All I have to say as far as the new standards if they come out is...GOOD!!! All of us have seen or read about needless accidents involving emergency apparatus who are responding "Code 3" to what most of us would call low priority calls. In fact one of the biggest abusers I have seen are ambulances. As a medic I very rarely allow the driver to transport to the hospital "Code 3." But the minute I step off the bus or the scene because I've determined the call to be BLS. They take off to the hospital and they go "Code 3." For sprained ankles and so on. If this will be enforcable I say, amen. As far as becoming tow trucks. So be it. I am a very big advocate on amber lighting on fire appartus. While I feel that you should have some red warning in the rear, amber is the only color that is effective at all hours in all weather. Plus it also aids in the reduction of rubber neckers who cause domino effect type accidents. NY State Police has it standard on their light bars that they have (1) amber halogen flasher facing rear on the drivers side. And anyone in NY who is familiar with that, knows that you see the yellow halgen first, and it stands out the most. Now if they would ban all strobe packages, I would be really happy. Don't get me wrong, I believe in strobes, I just believe that you should have the consistant illuminating power of a halogen light bar on the top of your truck. And your right, there are drivers out there who get confused. Actually I always laugh when they pull over for now reason. Which on some days seems more common then when I'm enroute to a call. If you go to a code 1/B response, you driver normally, so there shouldn't be any confusion. In fact if you ever want to know confusion, ask some of your senior guys about the days when they would return to quarters with their lights still on in a non-emergency mode.

    -----------------------------------------
    The above are my thoughts and opinions only. They do not reflect those of any dept./agency I work for, deal with, or am a member of.

  13. #13
    benson911
    Firehouse.com Guest

    Post

    DFD132 - we only have two modes of response: Emergency or Non-Emergency

    Emergency responses require working lights and siren and due regard for the safety of other on the road (state law.)

    Non-Emergency is driving with traffic, obeying all traffic laws.

    If the public doesn't see your lights and sirens operating, how do they know you are responding to a call or just driving to the store? They don't. I don't see how the public can be confused by your fire truck's non-emergent presence on the road unless the only time your truck is on the road is for emergent responses.

  14. #14
    DFD132
    Firehouse.com Guest

    Red face

    I'm sorry the topic MODE B RESPONSE didn't come out right. What I meant was going NO lights or Siren to a call. BUT you still have flashing amber lights going. I feel people may get confused seeing yellow flashing and mistaking it for an emergency color. What I think should be is nothing on but Headlites DFD132 sorry for the mixup.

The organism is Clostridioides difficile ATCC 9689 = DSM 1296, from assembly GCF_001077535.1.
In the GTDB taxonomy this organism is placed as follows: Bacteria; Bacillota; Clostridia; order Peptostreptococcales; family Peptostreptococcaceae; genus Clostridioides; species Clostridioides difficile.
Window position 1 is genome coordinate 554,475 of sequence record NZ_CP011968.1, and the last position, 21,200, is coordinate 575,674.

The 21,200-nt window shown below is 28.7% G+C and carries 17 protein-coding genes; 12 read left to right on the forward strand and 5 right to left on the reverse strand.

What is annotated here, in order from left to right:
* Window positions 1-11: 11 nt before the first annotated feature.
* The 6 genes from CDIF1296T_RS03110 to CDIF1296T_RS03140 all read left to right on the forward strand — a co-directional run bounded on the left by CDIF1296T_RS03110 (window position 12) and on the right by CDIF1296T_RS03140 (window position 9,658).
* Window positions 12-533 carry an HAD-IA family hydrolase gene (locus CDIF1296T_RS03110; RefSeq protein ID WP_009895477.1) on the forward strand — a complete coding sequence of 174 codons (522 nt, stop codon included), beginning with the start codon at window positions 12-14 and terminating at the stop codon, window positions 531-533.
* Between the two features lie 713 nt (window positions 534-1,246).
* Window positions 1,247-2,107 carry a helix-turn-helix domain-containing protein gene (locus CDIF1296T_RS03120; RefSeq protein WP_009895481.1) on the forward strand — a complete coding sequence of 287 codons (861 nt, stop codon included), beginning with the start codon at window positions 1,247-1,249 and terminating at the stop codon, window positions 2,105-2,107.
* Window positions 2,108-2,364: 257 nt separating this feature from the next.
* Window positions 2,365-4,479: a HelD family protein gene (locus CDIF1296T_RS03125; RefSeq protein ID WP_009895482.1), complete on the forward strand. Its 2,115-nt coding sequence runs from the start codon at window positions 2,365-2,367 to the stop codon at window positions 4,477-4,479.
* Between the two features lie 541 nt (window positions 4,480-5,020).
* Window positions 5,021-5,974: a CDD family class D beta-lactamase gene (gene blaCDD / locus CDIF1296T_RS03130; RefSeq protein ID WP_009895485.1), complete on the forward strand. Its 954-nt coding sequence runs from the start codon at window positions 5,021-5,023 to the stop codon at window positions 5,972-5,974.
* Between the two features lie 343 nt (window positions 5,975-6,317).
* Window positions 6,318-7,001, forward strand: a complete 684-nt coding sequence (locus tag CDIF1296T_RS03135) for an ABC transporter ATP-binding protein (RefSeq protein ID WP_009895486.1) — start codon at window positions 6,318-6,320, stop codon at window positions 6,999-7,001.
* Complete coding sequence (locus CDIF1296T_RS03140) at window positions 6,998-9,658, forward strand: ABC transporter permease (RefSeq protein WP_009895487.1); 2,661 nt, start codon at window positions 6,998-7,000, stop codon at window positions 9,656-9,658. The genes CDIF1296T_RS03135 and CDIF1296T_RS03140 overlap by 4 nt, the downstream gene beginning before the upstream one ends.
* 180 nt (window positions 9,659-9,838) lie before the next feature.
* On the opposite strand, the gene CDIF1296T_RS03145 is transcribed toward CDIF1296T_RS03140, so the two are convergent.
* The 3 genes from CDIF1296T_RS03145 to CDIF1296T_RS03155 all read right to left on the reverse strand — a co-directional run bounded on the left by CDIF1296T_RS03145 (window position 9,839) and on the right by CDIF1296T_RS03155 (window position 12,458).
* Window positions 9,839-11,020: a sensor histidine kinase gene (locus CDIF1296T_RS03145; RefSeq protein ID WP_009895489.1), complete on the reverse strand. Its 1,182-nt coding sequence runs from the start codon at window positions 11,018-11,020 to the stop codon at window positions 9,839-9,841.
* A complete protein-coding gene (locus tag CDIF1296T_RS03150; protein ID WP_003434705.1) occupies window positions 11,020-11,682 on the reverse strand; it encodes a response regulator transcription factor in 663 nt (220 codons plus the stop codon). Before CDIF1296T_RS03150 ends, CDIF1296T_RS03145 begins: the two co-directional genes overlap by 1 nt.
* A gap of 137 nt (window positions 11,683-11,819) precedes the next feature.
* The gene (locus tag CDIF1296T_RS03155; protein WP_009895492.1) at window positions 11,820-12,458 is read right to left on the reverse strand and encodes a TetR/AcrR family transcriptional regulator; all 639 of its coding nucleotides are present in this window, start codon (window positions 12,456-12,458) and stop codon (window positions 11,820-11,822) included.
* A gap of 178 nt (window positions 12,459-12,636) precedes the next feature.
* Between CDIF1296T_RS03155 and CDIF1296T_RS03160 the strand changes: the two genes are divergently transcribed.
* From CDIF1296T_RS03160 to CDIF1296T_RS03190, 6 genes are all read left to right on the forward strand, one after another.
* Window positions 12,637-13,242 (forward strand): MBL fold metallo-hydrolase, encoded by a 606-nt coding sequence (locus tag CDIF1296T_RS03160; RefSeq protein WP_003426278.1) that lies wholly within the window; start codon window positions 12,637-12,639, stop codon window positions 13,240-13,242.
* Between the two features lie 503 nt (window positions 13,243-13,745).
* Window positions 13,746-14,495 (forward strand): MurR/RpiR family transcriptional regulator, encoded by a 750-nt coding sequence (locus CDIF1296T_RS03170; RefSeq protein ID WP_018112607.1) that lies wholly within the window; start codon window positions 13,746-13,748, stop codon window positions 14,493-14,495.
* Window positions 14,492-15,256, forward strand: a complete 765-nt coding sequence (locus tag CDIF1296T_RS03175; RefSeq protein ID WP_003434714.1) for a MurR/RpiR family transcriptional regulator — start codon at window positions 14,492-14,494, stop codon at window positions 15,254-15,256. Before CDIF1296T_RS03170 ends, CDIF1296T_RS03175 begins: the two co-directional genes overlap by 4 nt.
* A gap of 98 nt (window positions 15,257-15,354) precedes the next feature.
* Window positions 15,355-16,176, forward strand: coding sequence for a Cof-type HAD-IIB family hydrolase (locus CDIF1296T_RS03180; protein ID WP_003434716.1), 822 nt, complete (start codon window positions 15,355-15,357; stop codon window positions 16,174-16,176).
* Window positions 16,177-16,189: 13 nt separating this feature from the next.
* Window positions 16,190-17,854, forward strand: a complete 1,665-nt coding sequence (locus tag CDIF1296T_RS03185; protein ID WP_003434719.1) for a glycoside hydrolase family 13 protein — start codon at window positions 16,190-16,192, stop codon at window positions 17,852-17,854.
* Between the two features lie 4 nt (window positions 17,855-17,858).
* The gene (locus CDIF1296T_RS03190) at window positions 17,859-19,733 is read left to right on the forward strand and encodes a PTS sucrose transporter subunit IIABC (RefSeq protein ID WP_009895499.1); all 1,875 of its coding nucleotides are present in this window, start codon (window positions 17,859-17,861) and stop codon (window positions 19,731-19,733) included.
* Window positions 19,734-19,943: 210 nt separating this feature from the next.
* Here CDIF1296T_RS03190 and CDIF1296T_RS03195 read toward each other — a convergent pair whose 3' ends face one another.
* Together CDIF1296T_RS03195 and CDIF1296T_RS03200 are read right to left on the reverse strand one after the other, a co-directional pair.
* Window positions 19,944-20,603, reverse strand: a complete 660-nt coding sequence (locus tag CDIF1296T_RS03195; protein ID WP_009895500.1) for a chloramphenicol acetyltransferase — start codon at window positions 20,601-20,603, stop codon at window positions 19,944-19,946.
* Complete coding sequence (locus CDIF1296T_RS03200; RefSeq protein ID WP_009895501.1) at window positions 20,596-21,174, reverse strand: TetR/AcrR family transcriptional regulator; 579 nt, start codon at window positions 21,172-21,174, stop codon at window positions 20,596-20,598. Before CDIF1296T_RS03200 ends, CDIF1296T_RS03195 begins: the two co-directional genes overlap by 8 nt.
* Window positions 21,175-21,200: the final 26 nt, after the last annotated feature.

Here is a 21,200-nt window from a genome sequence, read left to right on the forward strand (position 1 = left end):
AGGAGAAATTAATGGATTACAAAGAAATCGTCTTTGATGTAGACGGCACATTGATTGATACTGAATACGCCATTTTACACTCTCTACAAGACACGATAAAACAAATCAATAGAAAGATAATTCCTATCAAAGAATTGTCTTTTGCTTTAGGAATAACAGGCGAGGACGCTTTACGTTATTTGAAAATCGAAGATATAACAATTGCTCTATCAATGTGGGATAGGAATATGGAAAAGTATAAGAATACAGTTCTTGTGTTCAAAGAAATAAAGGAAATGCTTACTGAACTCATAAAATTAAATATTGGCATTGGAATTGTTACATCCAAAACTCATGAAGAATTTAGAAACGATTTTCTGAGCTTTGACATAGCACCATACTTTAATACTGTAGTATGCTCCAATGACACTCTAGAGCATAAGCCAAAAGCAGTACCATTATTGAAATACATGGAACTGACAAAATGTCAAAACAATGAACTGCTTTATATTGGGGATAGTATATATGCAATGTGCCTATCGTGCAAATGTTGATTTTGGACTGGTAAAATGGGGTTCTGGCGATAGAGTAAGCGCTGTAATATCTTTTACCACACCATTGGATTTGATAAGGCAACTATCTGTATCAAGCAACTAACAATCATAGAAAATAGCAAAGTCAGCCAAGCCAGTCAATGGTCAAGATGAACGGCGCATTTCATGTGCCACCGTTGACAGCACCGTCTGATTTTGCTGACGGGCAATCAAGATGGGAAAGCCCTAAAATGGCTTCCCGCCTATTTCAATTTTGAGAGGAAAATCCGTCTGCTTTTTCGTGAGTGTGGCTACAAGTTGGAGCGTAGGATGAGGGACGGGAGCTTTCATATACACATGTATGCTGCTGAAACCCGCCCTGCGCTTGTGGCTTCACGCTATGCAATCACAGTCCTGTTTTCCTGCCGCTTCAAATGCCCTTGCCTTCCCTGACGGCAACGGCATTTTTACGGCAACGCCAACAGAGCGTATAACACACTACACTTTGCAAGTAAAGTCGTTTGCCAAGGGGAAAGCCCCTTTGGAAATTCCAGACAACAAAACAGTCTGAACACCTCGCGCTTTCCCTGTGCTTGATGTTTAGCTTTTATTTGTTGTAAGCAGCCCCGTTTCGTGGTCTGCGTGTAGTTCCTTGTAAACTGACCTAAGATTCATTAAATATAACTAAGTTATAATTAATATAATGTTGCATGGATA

15. #15
    benson911
    Firehouse.com Guest

    Post

    DFD132 - No need to apologize. Why would you flash yellow lights if you're just following traffic like everyone else? That would be confusing!

  16. #16
    PaulChristenson
    Firehouse.com Guest

    Post

    quote:
    --------------------------------------------------------------------------------
    Originally posted by aktormedic:
    as far as I am concerned: if its not an emergency then we dont need to be going anywhere, and if it is, then use lights and siren and blow through lights. Plain and simple.
    --------------------------------------------------------------------------------


    >>Boy, am I glad I'm not YOUR Lieutenant. This type of attitude is totally wrong, in my (humble) opinion. Blow through lights? Remind me to never pass through YOUR neck of the woods, lest I be T-boned by a speeding Engine Co. operating without due regard for safety, it's own or the public's...<<

    AMEN!!!!

  17. #17
    RS225
    Firehouse.com Guest

    Post

    OK this is how the GILES COUNTY RESCUE SQUAD handles this case

    the only thing we dont run emergency traffic to is grass fires, unless the fire is threating a life or structure

    .........fire fetish????......damn right

  18. #18
    AntiqueFireLt
    Firehouse.com Guest

    Post

    Wow, yah, code three all the time. How about the confused drivers seeing apparatus returning to the station? To the store for dinner supplies? Fllow the cops to double D for a snack, lights and sirens.

    This is the only opinion to have, if you're me. If not, get your own, this ones mine.

  19. #19
    ALSfirefighter
    Firehouse.com Guest

    Lightbulb

    DFD,

    No need to apologize brother, we've all not gotten our point across right the first time one way or another on here. Now I understand more of what you mean. I still believe in amber lighting. However I like having 1 amber strobe light under the rear step constant, or a amber light stick. Since we've gone away with the old "keep back 500 ft." signs, people get right up your ***** when your at traffic lights. Plus it adds visiblity at night. But I'd have to agree 360 degree amber all the time is a bit much even for me.

    AKTORMEDIC......
    While I normally do not answer people like you. Why do I have the feeling your 18-21 and have only been in the fire service no more than a year. And that your a vollie. (this is no cut on vollies, but I just get that vibe from his post. I was a vollie once too!!) Cause if your career, you guys need to read up on CUSTOMER SERVICE.

    -------------------------------------
    The above is my opinion only and does not reflect that of any dept./agency I work for, am a member of, or deal with.

    Again the statement to AKTORMEDIC was not in any way, shape or form meant to be a cut onto volunteers as a whole. Just the vibes I got about a idiot who made an idiotic statement.

  20. #20
    FEOBob
    Firehouse.com Guest

    Post

    My department runs no lights/sirens (we call it "no code") to all very minor medical calls (say, man sleeping on a side walk), most service calls (children locked in a car being one excemption, and other instances where there is no percieved immediate threat to life or property.

    For alarm systems, we run the closest fire apparatus code (lights/sirens) and an additional rig no code (unless the closest rig does not have a pump/water, then both rigs go code).

    And I feel we STILL go code too much due to the potential liability.

  21. #21
    MB1213635
    Firehouse.com Guest

    Post

    I feel that if there is a potential emergency, you go lights and sirens. If it's not a potential emergency then you go no lights or sirens.